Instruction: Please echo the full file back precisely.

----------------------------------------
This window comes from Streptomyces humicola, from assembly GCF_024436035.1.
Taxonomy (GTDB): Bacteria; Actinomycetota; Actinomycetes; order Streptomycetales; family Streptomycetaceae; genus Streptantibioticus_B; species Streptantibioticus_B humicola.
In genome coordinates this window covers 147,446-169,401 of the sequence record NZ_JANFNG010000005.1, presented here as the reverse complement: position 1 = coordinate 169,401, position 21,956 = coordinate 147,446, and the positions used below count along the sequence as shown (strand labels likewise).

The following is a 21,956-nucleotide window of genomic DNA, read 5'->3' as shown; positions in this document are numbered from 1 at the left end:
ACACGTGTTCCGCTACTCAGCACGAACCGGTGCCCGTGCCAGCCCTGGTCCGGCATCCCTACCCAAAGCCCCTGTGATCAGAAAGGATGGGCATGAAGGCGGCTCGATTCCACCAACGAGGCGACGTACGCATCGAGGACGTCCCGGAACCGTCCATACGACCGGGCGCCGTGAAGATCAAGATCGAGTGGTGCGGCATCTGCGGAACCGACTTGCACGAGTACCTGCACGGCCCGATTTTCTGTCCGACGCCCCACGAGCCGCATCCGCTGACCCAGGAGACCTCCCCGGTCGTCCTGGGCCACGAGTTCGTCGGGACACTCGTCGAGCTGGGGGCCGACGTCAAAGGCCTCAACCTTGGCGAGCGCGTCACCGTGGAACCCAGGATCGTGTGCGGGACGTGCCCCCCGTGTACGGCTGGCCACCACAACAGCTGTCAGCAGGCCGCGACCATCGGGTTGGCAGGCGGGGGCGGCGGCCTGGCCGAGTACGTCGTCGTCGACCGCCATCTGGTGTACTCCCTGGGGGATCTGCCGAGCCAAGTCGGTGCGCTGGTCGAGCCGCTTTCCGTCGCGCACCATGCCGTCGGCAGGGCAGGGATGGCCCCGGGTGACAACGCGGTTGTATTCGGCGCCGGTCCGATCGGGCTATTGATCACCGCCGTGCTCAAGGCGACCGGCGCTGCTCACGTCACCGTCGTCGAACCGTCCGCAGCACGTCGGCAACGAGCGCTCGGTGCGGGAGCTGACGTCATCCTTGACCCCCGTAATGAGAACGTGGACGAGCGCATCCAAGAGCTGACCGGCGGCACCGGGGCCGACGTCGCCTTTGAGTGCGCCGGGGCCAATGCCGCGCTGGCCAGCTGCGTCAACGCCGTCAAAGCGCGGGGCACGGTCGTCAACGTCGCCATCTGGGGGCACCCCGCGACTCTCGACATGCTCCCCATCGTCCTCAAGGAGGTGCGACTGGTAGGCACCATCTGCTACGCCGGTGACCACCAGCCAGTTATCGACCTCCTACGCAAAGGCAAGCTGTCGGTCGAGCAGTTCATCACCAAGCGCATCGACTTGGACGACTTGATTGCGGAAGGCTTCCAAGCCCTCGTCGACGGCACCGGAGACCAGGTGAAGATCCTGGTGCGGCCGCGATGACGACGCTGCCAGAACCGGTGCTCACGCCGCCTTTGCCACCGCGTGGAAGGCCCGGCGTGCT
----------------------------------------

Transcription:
This window comes from Streptomyces humicola, from assembly GCF_024436035.1.
Taxonomy (GTDB): Bacteria; Actinomycetota; Actinomycetes; order Streptomycetales; family Streptomycetaceae; genus Streptantibioticus_B; species Streptantibioticus_B humicola.
In genome coordinates this window covers 147,446-169,401 of the sequence record NZ_JANFNG010000005.1, presented here as the reverse complement: position 1 = coordinate 169,401, position 21,956 = coordinate 147,446, and the positions used below count along the sequence as shown (strand labels likewise).

The following is a 21,956-nucleotide window of genomic DNA, read 5'->3' as shown; positions in this document are numbered from 1 at the left end:
ACACGTGTTCCGCTACTCAGCACGAACCGGTGCCCGTGCCAGCCCTGGTCCGGCATCCCTACCCAAAGCCCCTGTGATCAGAAAGGATGGGCATGAAGGCGGCTCGATTCCACCAACGAGGCGACGTACGCATCGAGGACGTCCCGGAACCGTCCATACGACCGGGCGCCGTGAAGATCAAGATCGAGTGGTGCGGCATCTGCGGAACCGACTTGCACGAGTACCTGCACGGCCCGATTTTCTGTCCGACGCCCCACGAGCCGCATCCGCTGACCCAGGAGACCTCCCCGGTCGTCCTGGGCCACGAGTTCGTCGGGACACTCGTCGAGCTGGGGGCCGACGTCAAAGGCCTCAACCTTGGCGAGCGCGTCACCGTGGAACCCAGGATCGTGTGCGGGACGTGCCCCCCGTGTACGGCTGGCCACCACAACAGCTGTCAGCAGGCCGCGACCATCGGGTTGGCAGGCGGGGGCGGCGGCCTGGCCGAGTACGTCGTCGTCGACCGCCATCTGGTGTACTCCCTGGGGGATCTGCCGAGCCAAGTCGGTGCGCTGGTCGAGCCGCTTTCCGTCGCGCACCATGCCGTCGGCAGGGCAGGGATGGCCCCGGGTGACAACGCGGTTGTATTCGGCGCCGGTCCGATCGGGCTATTGATCACCGCCGTGCTCAAGGCGACCGGCGCTGCTCACGTCACCGTCGTCGAACCGTCCGCAGCACGTCGGCAACGAGCGCTCGGTGCGGGAGCTGACGTCATCCTTGACCCCCGTAATGAGAACGTGGACGAGCGCATCCAAGAGCTGACCGGCGGCACCGGGGCCGACGTCGCCTTTGAGTGCGCCGGGGCCAATGCCGCGCTGGCCAGCTGCGTCAACGCCGTCAAAGCGCGGGGCACGGTCGTCAACGTCGCCATCTGGGGGCACCCCGCGACTCTCGACATGCTCCCCATCGTCCTCAAGGAGGTGCGACTGGTAGGCACCATCTGCTACGCCGGTGACCACCAGCCAGTTATCGACCTCCTACGCAAAGGCAAGCTGTCGGTCGAGCAGTTCATCACCAAGCGCATCGACTTGGACGACTTGATTGCGGAAGGCTTCCAAGCCCTCGTCGACGGCACCGGAGACCAGGTGAAGATCCTGGTGCGGCCGCGATGACGACGCTGCCAGAACCGGTGCTCACGCCGCCTTTGCCACCGCGTGGAAGGCCCGGCGTGCT